Sat, Nov 09, 2013 - Page 3 News List

Speaker sanguine on passing ASTEP

WIN, WIN:In his speech, the president urged Wang Jin-pyng and the legislature to ratify both the ASTEP and the controversial cross-strait service trade agreement

By Shih Hsiu-chuan  /  Staff reporter

Premier Jiang Yih-huah, left, President Ma Ying-jeou, center, and Legislative Speaker Wang Jin-pyng toast the signing of a free-trade agreement with Singapore at a celebration in Taipei yesterday.

Photo: Liu Hsin-de, Taipei Times

Legislative Speaker Wang Jin-pyng (王金平) said yesterday he is sanguine about the prospect of an early ratification of the free-trade agreement (FTA) the nation signed with Singapore on Thursday, saying that the government has earned support for the deal from lawmakers across party lines.

Wang praised the government for briefing the legislature on the contents covered under the deal, officially named the Agreement between Singapore and the Separate Customs Territory of Taiwan, Penghu, Kinmen and Matsu on Economic Partnership (ASTEP), in the course of its negotiations with Singapore.

“The executive branch has expressed a high degree of respect for the legislature, which represents the people. The treaty helps boost the nation’s international profile. The legislature will lend its support to the government’s outreach to the world on the diplomatic and economic fronts,” Wang said.

Wang was addressing the reception held by the Ministry of Foreign Affairs to celebrate the signing of the ASTEP on Thursday, the second FTA-like accord Taiwan has signed with a non-diplomatic ally, following the trade pact signed with New Zealand in August.

Since Taiwan has been a member of the WTO since 2002, Taiwan is within its rights to pursue bilateral FTAs with other countries, but with China fiercely opposing Taiwan’s efforts to seek economic integration with its trading partners and join regional trade blocs, Taiwan has faced the threat of becoming marginalized in the world economy as FTAs sprout up everywhere else.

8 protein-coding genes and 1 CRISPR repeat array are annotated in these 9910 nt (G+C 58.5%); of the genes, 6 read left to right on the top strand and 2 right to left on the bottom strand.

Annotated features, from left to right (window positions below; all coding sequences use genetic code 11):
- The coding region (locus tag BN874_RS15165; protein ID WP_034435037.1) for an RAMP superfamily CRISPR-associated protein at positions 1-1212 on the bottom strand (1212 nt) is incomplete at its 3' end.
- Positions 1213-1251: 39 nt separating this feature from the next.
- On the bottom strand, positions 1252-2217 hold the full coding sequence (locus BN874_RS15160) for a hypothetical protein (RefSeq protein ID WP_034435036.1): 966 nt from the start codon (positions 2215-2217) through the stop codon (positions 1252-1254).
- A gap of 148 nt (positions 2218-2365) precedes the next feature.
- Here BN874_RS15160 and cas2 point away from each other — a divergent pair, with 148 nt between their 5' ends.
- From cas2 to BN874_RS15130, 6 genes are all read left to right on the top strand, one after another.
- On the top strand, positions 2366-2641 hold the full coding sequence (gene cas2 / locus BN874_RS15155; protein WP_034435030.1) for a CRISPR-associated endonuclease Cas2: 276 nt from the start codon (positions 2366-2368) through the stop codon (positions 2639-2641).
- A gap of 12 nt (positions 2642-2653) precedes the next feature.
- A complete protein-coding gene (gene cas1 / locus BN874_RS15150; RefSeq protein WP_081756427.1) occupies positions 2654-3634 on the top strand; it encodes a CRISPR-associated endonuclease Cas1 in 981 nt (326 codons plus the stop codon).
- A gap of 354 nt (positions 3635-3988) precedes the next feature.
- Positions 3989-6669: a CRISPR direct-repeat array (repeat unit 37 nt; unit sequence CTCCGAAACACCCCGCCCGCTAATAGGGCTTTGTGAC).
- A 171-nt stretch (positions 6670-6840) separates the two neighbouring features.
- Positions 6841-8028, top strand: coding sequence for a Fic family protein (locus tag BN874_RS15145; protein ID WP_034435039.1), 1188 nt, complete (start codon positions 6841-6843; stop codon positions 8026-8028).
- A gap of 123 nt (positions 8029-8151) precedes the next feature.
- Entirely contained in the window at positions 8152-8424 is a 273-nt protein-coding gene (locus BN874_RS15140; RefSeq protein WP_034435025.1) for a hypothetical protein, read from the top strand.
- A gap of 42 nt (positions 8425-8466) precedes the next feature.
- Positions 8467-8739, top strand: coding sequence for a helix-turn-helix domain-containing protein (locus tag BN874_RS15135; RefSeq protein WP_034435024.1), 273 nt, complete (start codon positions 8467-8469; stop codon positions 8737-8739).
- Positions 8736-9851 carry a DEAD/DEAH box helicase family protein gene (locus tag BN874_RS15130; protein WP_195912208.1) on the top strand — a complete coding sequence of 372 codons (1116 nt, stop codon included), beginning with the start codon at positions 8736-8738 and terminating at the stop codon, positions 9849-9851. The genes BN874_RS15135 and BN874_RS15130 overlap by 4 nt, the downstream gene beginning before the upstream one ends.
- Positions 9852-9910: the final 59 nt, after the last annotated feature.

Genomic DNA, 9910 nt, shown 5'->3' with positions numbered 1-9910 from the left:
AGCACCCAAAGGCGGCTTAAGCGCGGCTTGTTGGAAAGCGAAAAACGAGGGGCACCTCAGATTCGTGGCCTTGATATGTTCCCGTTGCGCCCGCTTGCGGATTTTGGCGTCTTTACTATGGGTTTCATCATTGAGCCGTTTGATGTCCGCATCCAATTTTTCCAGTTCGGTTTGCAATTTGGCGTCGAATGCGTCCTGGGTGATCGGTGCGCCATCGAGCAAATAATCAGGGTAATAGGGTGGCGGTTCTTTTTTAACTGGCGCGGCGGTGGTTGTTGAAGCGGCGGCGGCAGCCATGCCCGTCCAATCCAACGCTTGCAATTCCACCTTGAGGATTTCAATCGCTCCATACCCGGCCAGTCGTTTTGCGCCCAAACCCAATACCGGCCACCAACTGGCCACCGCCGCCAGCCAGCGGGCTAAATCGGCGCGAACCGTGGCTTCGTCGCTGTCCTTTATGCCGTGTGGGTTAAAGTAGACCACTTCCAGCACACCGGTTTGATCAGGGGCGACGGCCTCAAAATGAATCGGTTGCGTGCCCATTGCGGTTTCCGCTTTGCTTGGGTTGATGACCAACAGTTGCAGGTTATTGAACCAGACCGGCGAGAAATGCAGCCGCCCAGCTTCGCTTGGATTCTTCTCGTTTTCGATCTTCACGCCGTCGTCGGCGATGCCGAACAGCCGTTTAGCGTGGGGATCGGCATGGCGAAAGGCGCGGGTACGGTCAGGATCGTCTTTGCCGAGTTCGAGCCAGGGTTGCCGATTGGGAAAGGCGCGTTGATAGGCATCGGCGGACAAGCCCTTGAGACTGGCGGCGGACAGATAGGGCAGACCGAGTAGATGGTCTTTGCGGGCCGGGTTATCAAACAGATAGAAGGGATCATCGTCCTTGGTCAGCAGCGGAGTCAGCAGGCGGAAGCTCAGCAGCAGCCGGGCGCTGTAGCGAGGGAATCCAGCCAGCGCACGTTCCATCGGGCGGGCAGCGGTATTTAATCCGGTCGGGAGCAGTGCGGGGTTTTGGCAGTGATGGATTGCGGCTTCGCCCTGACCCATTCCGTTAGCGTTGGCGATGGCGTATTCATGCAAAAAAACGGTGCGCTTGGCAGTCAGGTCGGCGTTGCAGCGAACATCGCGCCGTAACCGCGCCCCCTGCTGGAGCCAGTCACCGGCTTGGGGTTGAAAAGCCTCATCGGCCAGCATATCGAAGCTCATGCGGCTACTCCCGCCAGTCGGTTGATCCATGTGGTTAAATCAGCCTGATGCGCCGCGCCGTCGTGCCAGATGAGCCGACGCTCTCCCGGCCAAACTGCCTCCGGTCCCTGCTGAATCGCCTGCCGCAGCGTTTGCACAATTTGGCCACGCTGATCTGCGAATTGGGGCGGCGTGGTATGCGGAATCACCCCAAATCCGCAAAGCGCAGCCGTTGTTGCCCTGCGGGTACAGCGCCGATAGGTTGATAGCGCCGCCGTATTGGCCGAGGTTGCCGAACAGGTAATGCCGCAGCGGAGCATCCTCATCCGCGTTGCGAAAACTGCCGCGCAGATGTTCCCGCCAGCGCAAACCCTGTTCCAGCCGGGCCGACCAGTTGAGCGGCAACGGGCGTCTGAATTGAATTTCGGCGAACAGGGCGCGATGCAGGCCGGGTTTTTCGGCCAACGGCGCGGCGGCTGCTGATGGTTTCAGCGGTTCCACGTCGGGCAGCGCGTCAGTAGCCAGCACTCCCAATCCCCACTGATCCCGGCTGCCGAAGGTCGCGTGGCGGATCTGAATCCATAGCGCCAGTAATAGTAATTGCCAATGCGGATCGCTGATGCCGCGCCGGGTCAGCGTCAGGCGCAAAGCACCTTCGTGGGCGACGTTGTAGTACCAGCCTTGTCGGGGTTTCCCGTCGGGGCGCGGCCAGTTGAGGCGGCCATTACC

Apart from the trade agreements with New Zealand and Singapore, Taiwan is a party to only five other FTAs with five of its diplomatic allies in Central America.

President Ma Ying-jeou (馬英九) yesterday attributed the signing of the deals with Singapore and New Zealand, the Taiwan-Japan investment pact and the launch of talks with the US over a bilateral investment agreement to the Economic Cooperation Framework Agreement (ECFA) signed with China in 2010.

“I was not kidding around when I said that the ECFA would serve as a stepping stone [on the way to the global market]. There is a knack to that,” Ma said.

In his address, Ma urged Wang and the legislature to ratify the cross-strait service trade agreement, a subsequent deal under the ECFA that has generated controversy and heated debate since it was signed in June, to demonstrate to the international community that the executive branch and the legislative branch can cooperate on issues related to Taiwan’s economic liberalization.

In a related development, China, in response to the signing of the ASTEP, urged Singapore to abide by the “one China” principle, and to handle economic relations with Taiwan prudently and appropriately.

“Our stance on Taiwan’s external exchanges is clear and consistent. We do not have objections to foreign countries’ non-governmental trade and cultural exchanges, but do oppose any official ties,” Chinese Ministry of Foreign Affairs spokesman Hong Lei (洪磊) said in response to an inquiry at a press conference in Beijing on Thursday.

On Taiwan’s participation in international events, China and Taiwan can seek a reasonable solutions through consultations under the precondition that this participation does not result in “one China, one Taiwan” or “two Chinas,” he said.

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